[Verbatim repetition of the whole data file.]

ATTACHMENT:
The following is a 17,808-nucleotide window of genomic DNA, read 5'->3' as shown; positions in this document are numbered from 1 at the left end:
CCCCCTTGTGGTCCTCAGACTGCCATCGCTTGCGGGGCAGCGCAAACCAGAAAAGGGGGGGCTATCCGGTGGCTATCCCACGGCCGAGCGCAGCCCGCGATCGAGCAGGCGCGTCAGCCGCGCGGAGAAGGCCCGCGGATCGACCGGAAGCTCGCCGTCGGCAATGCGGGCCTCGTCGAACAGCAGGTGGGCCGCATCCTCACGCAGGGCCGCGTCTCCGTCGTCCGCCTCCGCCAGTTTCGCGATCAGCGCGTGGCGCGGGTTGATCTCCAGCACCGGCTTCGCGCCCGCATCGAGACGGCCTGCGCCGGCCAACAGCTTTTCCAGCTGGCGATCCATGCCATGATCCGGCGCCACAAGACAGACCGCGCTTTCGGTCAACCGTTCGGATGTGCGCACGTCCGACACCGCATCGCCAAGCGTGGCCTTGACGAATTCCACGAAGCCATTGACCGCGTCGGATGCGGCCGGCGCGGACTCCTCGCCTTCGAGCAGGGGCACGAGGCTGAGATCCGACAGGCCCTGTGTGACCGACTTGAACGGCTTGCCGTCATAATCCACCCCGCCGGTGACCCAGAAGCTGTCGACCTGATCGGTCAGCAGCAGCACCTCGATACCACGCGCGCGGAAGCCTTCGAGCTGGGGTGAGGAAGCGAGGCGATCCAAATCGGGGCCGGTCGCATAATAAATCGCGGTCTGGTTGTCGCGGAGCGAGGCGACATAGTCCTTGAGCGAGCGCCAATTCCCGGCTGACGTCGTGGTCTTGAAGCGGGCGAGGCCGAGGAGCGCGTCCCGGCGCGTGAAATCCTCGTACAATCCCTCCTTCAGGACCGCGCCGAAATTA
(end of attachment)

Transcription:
The following is a 17,808-nucleotide window of genomic DNA, read 5'->3' as shown; positions in this document are numbered from 1 at the left end:
CCCCCTTGTGGTCCTCAGACTGCCATCGCTTGCGGGGCAGCGCAAACCAGAAAAGGGGGGGCTATCCGGTGGCTATCCCACGGCCGAGCGCAGCCCGCGATCGAGCAGGCGCGTCAGCCGCGCGGAGAAGGCCCGCGGATCGACCGGAAGCTCGCCGTCGGCAATGCGGGCCTCGTCGAACAGCAGGTGGGCCGCATCCTCACGCAGGGCCGCGTCTCCGTCGTCCGCCTCCGCCAGTTTCGCGATCAGCGCGTGGCGCGGGTTGATCTCCAGCACCGGCTTCGCGCCCGCATCGAGACGGCCTGCGCCGGCCAACAGCTTTTCCAGCTGGCGATCCATGCCATGATCCGGCGCCACAAGACAGACCGCGCTTTCGGTCAACCGTTCGGATGTGCGCACGTCCGACACCGCATCGCCAAGCGTGGCCTTGACGAATTCCACGAAGCCATTGACCGCGTCGGATGCGGCCGGCGCGGACTCCTCGCCTTCGAGCAGGGGCACGAGGCTGAGATCCGACAGGCCCTGTGTGACCGACTTGAACGGCTTGCCGTCATAATCCACCCCGCCGGTGACCCAGAAGCTGTCGACCTGATCGGTCAGCAGCAGCACCTCGATACCACGCGCGCGGAAGCCTTCGAGCTGGGGTGAGGAAGCGAGGCGATCCAAATCGGGGCCGGTCGCATAATAAATCGCGGTCTGGTTGTCGCGGAGCGAGGCGACATAGTCCTTGAGCGAGCGCCAATTCCCGGCTGACGTCGTGGTCTTGAAGCGGGCGAGGCCGAGGAGCGCGTCCCGGCGCGTGAAATCCTCGTACAATCCCTCCTTCAGGACCGCGCCGAAATTA